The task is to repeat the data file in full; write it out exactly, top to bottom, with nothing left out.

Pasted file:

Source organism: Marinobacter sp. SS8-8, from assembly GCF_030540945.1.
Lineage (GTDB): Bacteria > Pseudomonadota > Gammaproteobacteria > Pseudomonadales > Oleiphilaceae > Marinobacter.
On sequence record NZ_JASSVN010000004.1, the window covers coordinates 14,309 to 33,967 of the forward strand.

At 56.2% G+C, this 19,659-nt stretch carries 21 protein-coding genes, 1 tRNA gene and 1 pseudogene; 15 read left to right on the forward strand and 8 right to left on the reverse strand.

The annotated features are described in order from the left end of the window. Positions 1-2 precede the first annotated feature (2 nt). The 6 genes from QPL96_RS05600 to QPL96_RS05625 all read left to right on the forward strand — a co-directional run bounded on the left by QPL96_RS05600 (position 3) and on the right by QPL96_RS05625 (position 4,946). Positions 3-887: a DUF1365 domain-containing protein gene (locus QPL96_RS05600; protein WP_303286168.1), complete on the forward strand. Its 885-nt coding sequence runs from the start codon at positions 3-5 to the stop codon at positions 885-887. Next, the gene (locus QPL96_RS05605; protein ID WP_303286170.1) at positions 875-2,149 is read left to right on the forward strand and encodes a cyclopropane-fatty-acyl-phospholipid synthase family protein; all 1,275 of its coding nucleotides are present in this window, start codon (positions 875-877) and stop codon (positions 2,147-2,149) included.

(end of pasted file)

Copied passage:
Source organism: Marinobacter sp. SS8-8, from assembly GCF_030540945.1.
Lineage (GTDB): Bacteria > Pseudomonadota > Gammaproteobacteria > Pseudomonadales > Oleiphilaceae > Marinobacter.
On sequence record NZ_JASSVN010000004.1, the window covers coordinates 14,309 to 33,967 of the forward strand.

At 56.2% G+C, this 19,659-nt stretch carries 21 protein-coding genes, 1 tRNA gene and 1 pseudogene; 15 read left to right on the forward strand and 8 right to left on the reverse strand.

The annotated features are described in order from the left end of the window. Positions 1-2 precede the first annotated feature (2 nt). The 6 genes from QPL96_RS05600 to QPL96_RS05625 all read left to right on the forward strand — a co-directional run bounded on the left by QPL96_RS05600 (position 3) and on the right by QPL96_RS05625 (position 4,946). Positions 3-887: a DUF1365 domain-containing protein gene (locus QPL96_RS05600; protein WP_303286168.1), complete on the forward strand. Its 885-nt coding sequence runs from the start codon at positions 3-5 to the stop codon at positions 885-887. Next, the gene (locus QPL96_RS05605; protein ID WP_303286170.1) at positions 875-2,149 is read left to right on the forward strand and encodes a cyclopropane-fatty-acyl-phospholipid synthase family protein; all 1,275 of its coding nucleotides are present in this window, start codon (positions 875-877) and stop codon (positions 2,147-2,149) included.